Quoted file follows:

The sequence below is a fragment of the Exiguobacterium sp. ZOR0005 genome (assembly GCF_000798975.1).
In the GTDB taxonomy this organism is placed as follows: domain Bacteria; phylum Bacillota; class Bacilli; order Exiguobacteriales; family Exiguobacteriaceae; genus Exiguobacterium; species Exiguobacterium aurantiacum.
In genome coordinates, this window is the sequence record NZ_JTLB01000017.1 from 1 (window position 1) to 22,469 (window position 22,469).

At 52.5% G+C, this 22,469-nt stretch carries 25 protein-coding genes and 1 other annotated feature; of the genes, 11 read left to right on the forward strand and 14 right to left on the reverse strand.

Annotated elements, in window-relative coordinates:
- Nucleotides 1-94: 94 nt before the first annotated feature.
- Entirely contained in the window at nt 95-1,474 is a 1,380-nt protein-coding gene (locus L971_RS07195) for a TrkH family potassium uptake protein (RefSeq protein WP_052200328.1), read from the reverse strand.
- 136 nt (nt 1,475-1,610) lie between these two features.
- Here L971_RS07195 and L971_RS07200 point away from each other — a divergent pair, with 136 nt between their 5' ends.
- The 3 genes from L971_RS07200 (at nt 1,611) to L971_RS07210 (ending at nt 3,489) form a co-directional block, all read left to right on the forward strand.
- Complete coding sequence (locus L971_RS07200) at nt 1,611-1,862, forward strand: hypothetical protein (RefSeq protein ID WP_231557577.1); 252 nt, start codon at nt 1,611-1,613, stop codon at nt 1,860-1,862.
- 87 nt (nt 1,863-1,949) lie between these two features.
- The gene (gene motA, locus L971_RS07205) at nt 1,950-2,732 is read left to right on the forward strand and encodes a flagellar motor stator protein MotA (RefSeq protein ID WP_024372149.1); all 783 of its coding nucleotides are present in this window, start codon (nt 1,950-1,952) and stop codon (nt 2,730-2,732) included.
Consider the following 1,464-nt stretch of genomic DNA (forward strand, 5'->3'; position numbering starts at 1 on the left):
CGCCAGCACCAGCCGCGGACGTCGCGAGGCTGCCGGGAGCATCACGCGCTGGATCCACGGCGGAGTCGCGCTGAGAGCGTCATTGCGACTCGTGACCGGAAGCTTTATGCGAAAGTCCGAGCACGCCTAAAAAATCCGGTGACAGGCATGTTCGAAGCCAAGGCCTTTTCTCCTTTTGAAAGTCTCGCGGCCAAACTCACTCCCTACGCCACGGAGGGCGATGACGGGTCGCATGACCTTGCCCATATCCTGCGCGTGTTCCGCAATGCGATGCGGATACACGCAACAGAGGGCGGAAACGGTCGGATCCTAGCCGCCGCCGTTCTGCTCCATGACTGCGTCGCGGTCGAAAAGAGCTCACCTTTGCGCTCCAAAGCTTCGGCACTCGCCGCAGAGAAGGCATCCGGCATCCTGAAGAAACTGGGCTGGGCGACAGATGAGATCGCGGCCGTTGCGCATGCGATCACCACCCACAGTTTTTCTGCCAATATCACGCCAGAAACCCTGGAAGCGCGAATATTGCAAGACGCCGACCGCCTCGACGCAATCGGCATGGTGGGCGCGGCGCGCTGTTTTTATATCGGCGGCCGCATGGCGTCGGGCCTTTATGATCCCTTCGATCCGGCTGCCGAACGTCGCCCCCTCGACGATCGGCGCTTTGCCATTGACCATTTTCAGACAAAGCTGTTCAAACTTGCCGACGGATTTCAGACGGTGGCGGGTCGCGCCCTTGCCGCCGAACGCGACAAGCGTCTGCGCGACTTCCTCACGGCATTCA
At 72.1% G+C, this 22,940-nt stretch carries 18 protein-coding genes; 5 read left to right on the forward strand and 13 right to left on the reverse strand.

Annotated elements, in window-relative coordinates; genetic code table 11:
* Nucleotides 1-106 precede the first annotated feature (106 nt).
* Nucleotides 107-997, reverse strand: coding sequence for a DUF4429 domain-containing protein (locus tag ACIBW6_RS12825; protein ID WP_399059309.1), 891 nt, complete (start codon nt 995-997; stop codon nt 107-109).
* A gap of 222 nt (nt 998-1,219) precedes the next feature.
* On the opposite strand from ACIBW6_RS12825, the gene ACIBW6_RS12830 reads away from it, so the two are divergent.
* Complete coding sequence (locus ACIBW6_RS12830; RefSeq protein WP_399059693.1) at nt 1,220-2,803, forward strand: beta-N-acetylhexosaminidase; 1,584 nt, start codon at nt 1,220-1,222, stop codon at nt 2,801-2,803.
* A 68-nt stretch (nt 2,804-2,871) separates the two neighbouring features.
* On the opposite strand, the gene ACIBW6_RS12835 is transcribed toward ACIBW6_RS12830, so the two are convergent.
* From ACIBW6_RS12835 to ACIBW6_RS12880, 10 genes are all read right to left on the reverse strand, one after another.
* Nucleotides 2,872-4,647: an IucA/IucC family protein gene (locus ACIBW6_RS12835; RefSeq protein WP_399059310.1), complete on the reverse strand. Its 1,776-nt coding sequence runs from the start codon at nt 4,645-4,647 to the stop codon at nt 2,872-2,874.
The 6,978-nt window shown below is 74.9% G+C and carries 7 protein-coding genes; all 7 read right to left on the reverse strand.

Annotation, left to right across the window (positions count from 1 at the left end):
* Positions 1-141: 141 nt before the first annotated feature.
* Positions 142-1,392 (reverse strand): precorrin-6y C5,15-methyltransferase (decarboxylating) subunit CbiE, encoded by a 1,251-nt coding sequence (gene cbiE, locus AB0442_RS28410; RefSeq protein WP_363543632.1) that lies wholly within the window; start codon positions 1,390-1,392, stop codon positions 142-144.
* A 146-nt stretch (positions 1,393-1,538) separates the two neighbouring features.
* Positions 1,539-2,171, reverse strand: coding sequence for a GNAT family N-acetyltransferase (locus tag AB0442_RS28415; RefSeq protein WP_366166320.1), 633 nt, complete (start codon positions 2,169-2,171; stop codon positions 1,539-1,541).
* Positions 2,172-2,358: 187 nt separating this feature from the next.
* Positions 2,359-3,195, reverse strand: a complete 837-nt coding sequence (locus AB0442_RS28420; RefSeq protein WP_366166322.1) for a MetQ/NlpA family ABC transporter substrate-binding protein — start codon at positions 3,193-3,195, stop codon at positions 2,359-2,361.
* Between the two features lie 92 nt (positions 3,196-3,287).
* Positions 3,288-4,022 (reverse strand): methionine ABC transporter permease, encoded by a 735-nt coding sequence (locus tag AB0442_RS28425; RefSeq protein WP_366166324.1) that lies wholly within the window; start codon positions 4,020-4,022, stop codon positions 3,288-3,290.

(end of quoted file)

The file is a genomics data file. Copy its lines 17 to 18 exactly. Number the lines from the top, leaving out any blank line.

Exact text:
Annotated elements, in window-relative coordinates; genetic code table 11:
* Nucleotides 1-106 precede the first annotated feature (106 nt).